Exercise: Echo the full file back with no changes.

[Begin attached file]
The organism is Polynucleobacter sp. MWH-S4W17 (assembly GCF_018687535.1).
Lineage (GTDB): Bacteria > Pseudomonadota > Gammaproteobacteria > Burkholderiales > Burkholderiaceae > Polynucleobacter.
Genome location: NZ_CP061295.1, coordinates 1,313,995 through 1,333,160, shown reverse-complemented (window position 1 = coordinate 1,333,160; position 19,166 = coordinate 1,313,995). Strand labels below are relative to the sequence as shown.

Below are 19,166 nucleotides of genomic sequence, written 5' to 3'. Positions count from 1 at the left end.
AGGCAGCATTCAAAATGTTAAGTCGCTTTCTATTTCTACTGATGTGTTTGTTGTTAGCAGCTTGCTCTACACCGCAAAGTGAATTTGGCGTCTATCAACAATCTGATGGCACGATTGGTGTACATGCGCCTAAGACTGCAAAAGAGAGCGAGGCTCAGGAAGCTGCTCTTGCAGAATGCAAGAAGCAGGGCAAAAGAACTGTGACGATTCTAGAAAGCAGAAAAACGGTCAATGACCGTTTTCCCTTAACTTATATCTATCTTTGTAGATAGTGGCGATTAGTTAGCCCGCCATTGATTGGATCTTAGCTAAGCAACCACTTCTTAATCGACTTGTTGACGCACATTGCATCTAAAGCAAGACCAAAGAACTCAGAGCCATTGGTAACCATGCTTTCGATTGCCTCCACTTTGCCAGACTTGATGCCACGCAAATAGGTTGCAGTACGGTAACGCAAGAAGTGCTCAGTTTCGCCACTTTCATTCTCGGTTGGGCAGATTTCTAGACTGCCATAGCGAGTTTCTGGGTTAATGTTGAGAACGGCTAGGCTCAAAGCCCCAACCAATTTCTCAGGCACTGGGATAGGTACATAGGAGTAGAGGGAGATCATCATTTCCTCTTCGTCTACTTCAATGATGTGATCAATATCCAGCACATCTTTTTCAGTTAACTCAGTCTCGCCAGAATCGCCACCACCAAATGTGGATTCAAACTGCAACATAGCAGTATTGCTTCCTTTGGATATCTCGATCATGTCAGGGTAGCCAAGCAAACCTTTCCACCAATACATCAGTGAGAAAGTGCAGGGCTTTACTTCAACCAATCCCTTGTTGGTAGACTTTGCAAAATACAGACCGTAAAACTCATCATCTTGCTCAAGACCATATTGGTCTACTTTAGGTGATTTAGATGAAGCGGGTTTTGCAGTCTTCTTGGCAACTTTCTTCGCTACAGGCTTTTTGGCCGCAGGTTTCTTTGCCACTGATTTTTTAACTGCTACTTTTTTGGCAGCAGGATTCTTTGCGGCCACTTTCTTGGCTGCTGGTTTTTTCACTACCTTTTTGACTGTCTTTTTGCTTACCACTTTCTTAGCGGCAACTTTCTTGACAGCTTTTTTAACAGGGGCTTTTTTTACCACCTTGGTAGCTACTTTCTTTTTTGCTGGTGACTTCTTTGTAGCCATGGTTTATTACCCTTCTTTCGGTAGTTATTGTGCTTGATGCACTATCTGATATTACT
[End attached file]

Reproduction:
The organism is Polynucleobacter sp. MWH-S4W17 (assembly GCF_018687535.1).
Lineage (GTDB): Bacteria > Pseudomonadota > Gammaproteobacteria > Burkholderiales > Burkholderiaceae > Polynucleobacter.
Genome location: NZ_CP061295.1, coordinates 1,313,995 through 1,333,160, shown reverse-complemented (window position 1 = coordinate 1,333,160; position 19,166 = coordinate 1,313,995). Strand labels below are relative to the sequence as shown.

Below are 19,166 nucleotides of genomic sequence, written 5' to 3'. Positions count from 1 at the left end.
AGGCAGCATTCAAAATGTTAAGTCGCTTTCTATTTCTACTGATGTGTTTGTTGTTAGCAGCTTGCTCTACACCGCAAAGTGAATTTGGCGTCTATCAACAATCTGATGGCACGATTGGTGTACATGCGCCTAAGACTGCAAAAGAGAGCGAGGCTCAGGAAGCTGCTCTTGCAGAATGCAAGAAGCAGGGCAAAAGAACTGTGACGATTCTAGAAAGCAGAAAAACGGTCAATGACCGTTTTCCCTTAACTTATATCTATCTTTGTAGATAGTGGCGATTAGTTAGCCCGCCATTGATTGGATCTTAGCTAAGCAACCACTTCTTAATCGACTTGTTGACGCACATTGCATCTAAAGCAAGACCAAAGAACTCAGAGCCATTGGTAACCATGCTTTCGATTGCCTCCACTTTGCCAGACTTGATGCCACGCAAATAGGTTGCAGTACGGTAACGCAAGAAGTGCTCAGTTTCGCCACTTTCATTCTCGGTTGGGCAGATTTCTAGACTGCCATAGCGAGTTTCTGGGTTAATGTTGAGAACGGCTAGGCTCAAAGCCCCAACCAATTTCTCAGGCACTGGGATAGGTACATAGGAGTAGAGGGAGATCATCATTTCCTCTTCGTCTACTTCAATGATGTGATCAATATCCAGCACATCTTTTTCAGTTAACTCAGTCTCGCCAGAATCGCCACCACCAAATGTGGATTCAAACTGCAACATAGCAGTATTGCTTCCTTTGGATATCTCGATCATGTCAGGGTAGCCAAGCAAACCTTTCCACCAATACATCAGTGAGAAAGTGCAGGGCTTTACTTCAACCAATCCCTTGTTGGTAGACTTTGCAAAATACAGACCGTAAAACTCATCATCTTGCTCAAGACCATATTGGTCTACTTTAGGTGATTTAGATGAAGCGGGTTTTGCAGTCTTCTTGGCAACTTTCTTCGCTACAGGCTTTTTGGCCGCAGGTTTCTTTGCCACTGATTTTTTAACTGCTACTTTTTTGGCAGCAGGATTCTTTGCGGCCACTTTCTTGGCTGCTGGTTTTTTCACTACCTTTTTGACTGTCTTTTTGCTTACCACTTTCTTAGCGGCAACTTTCTTGACAGCTTTTTTAACAGGGGCTTTTTTTACCACCTTGGTAGCTACTTTCTTTTTTGCTGGTGACTTCTTTGTAGCCATGGTTTATTACCCTTCTTTCGGTAGTTATTGTGCTTGATGCACTATCTGATATTACT